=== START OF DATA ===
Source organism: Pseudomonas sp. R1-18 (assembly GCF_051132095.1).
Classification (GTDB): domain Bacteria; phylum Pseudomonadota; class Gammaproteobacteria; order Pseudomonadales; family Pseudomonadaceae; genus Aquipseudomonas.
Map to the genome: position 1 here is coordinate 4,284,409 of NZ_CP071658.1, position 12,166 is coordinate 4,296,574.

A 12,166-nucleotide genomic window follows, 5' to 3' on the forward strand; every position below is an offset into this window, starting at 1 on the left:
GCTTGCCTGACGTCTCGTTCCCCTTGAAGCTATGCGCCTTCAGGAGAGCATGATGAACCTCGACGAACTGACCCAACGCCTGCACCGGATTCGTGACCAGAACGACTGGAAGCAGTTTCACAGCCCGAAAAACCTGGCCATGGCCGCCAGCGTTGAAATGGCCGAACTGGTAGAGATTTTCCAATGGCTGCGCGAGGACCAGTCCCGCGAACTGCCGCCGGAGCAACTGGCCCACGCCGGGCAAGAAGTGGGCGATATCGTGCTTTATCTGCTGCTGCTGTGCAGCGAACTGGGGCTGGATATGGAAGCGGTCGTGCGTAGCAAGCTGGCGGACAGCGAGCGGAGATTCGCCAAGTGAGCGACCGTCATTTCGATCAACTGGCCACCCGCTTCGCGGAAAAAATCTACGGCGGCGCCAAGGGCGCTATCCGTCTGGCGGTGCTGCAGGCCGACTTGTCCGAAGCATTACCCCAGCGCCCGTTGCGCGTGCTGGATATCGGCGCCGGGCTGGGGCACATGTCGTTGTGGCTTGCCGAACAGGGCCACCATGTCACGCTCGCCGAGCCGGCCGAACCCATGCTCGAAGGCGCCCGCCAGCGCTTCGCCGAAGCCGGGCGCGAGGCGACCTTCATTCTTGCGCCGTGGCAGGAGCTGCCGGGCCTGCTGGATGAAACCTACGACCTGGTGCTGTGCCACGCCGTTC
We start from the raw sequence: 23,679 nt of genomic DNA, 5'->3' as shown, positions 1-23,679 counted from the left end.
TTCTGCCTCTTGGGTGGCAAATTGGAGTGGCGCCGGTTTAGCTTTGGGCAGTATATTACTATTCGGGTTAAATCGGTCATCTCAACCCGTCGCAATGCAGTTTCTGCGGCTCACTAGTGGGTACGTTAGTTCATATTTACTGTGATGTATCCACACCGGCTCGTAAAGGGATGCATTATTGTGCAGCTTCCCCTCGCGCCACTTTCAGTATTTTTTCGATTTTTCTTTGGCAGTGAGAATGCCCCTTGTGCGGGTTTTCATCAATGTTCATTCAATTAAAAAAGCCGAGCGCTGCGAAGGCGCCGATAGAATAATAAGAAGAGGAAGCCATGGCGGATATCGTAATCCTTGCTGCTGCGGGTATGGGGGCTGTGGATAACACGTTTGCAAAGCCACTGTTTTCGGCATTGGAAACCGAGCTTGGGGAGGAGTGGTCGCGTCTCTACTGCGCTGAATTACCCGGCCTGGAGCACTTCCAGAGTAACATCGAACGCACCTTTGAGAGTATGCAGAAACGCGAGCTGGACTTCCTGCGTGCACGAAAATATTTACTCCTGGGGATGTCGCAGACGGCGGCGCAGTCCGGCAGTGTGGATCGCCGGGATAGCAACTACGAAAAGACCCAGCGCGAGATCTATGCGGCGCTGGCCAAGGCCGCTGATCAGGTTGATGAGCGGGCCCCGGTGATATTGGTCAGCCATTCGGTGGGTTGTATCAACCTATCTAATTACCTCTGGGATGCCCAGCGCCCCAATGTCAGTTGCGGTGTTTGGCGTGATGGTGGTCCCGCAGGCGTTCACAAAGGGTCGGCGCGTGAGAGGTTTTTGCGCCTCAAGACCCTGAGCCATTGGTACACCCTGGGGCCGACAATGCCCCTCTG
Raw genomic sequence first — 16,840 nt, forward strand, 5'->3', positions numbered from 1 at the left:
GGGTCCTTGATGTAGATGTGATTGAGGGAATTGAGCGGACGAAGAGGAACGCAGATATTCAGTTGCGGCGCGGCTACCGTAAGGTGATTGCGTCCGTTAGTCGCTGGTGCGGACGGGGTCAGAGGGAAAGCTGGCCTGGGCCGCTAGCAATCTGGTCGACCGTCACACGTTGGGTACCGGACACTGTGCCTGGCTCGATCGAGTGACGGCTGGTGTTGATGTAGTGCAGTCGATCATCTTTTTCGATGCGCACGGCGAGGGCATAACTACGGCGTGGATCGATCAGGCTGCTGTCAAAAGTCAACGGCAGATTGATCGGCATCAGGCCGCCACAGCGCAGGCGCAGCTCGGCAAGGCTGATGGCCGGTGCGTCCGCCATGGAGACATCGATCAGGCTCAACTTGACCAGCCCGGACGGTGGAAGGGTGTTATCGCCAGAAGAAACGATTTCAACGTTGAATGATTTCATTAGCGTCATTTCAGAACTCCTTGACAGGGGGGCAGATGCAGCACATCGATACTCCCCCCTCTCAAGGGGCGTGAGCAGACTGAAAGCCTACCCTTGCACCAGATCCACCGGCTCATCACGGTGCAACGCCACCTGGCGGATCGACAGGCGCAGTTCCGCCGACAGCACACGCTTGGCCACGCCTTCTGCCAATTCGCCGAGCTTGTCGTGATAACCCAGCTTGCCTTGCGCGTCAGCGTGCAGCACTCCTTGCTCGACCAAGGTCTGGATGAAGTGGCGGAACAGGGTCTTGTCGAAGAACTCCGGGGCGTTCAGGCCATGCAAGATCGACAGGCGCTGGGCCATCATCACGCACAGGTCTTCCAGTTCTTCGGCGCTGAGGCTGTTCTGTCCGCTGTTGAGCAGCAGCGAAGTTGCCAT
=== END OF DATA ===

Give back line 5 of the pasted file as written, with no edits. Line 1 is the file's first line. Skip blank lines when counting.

GCTTGCCTGACGTCTCGTTCCCCTTGAAGCTATGCGCCTTCAGGAGAGCATGATGAACCTCGACGAACTGACCCAACGCCTGCACCGGATTCGTGACCAGAACGACTGGAAGCAGTTTCACAGCCCGAAAAACCTGGCCATGGCCGCCAGCGTTGAAATGGCCGAACTGGTAGAGATTTTCCAATGGCTGCGCGAGGACCAGTCCCGCGAACTGCCGCCGGAGCAACTGGCCCACGCCGGGCAAGAAGTGGGCGATATCGTGCTTTATCTGCTGCTGCTGTGCAGCGAACTGGGGCTGGATATGGAAGCGGTCGTGCGTAGCAAGCTGGCGGACAGCGAGCGGAGATTCGCCAAGTGAGCGACCGTCATTTCGATCAACTGGCCACCCGCTTCGCGGAAAAAATCTACGGCGGCGCCAAGGGCGCTATCCGTCTGGCGGTGCTGCAGGCCGACTTGTCCGAAGCATTACCCCAGCGCCCGTTGCGCGTGCTGGATATCGGCGCCGGGCTGGGGCACATGTCGTTGTGGCTTGCCGAACAGGGCCACCATGTCACGCTCGCCGAGCCGGCCGAACCCATGCTCGAAGGCGCCCGCCAGCGCTTCGCCGAAGCCGGGCGCGAGGCGACCTTCATTCTTGCGCCGTGGCAGGAGCTGCCGGGCCTGCTGGATGAAACCTACGACCTGGTGCTGTGCCACGCCGTTC